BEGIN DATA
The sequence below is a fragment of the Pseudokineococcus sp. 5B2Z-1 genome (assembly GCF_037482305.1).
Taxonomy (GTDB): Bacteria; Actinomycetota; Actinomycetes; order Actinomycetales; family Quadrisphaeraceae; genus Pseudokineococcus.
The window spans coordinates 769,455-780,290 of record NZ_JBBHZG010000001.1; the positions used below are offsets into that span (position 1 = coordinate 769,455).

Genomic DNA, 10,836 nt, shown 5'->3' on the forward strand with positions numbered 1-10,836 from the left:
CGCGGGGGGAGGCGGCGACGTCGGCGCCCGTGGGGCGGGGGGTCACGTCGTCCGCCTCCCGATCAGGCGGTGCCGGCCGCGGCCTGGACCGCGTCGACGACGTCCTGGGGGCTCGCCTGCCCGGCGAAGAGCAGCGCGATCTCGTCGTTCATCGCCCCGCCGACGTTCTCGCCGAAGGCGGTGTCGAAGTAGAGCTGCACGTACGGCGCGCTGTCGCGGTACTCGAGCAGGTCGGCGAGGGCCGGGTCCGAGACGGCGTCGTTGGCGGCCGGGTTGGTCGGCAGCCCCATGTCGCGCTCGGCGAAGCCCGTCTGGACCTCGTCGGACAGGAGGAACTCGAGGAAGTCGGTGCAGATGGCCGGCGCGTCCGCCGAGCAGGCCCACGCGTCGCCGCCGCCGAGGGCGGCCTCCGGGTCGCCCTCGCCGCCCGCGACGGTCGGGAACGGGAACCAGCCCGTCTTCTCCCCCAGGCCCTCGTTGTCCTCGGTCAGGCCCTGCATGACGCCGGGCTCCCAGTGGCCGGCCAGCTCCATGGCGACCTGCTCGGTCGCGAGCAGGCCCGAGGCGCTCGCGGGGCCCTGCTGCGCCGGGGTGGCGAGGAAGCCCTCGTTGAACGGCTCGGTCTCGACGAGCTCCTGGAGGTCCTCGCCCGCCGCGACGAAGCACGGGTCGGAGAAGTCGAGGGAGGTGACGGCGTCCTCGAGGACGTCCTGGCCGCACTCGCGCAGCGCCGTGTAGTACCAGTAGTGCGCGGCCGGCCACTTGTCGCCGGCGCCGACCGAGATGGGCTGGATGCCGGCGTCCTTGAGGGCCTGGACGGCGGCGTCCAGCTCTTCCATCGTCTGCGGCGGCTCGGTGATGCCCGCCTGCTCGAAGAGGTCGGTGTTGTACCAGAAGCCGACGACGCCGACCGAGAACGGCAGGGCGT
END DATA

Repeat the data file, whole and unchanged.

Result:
The sequence below is a fragment of the Pseudokineococcus sp. 5B2Z-1 genome (assembly GCF_037482305.1).
Taxonomy (GTDB): Bacteria; Actinomycetota; Actinomycetes; order Actinomycetales; family Quadrisphaeraceae; genus Pseudokineococcus.
The window spans coordinates 769,455-780,290 of record NZ_JBBHZG010000001.1; the positions used below are offsets into that span (position 1 = coordinate 769,455).

Genomic DNA, 10,836 nt, shown 5'->3' on the forward strand with positions numbered 1-10,836 from the left:
CGCGGGGGGAGGCGGCGACGTCGGCGCCCGTGGGGCGGGGGGTCACGTCGTCCGCCTCCCGATCAGGCGGTGCCGGCCGCGGCCTGGACCGCGTCGACGACGTCCTGGGGGCTCGCCTGCCCGGCGAAGAGCAGCGCGATCTCGTCGTTCATCGCCCCGCCGACGTTCTCGCCGAAGGCGGTGTCGAAGTAGAGCTGCACGTACGGCGCGCTGTCGCGGTACTCGAGCAGGTCGGCGAGGGCCGGGTCCGAGACGGCGTCGTTGGCGGCCGGGTTGGTCGGCAGCCCCATGTCGCGCTCGGCGAAGCCCGTCTGGACCTCGTCGGACAGGAGGAACTCGAGGAAGTCGGTGCAGATGGCCGGCGCGTCCGCCGAGCAGGCCCACGCGTCGCCGCCGCCGAGGGCGGCCTCCGGGTCGCCCTCGCCGCCCGCGACGGTCGGGAACGGGAACCAGCCCGTCTTCTCCCCCAGGCCCTCGTTGTCCTCGGTCAGGCCCTGCATGACGCCGGGCTCCCAGTGGCCGGCCAGCTCCATGGCGACCTGCTCGGTCGCGAGCAGGCCCGAGGCGCTCGCGGGGCCCTGCTGCGCCGGGGTGGCGAGGAAGCCCTCGTTGAACGGCTCGGTCTCGACGAGCTCCTGGAGGTCCTCGCCCGCCGCGACGAAGCACGGGTCGGAGAAGTCGAGGGAGGTGACGGCGTCCTCGAGGACGTCCTGGCCGCACTCGCGCAGCGCCGTGTAGTACCAGTAGTGCGCGGCCGGCCACTTGTCGCCGGCGCCGACCGAGATGGGCTGGATGCCGGCGTCCTTGAGGGCCTGGACGGCGGCGTCCAGCTCTTCCATCGTCTGCGGCGGCTCGGTGATGCCCGCCTGCTCGAAGAGGTCGGTGTTGTACCAGAAGCCGACGACGCCGACCGAGAACGGCAGGGCGT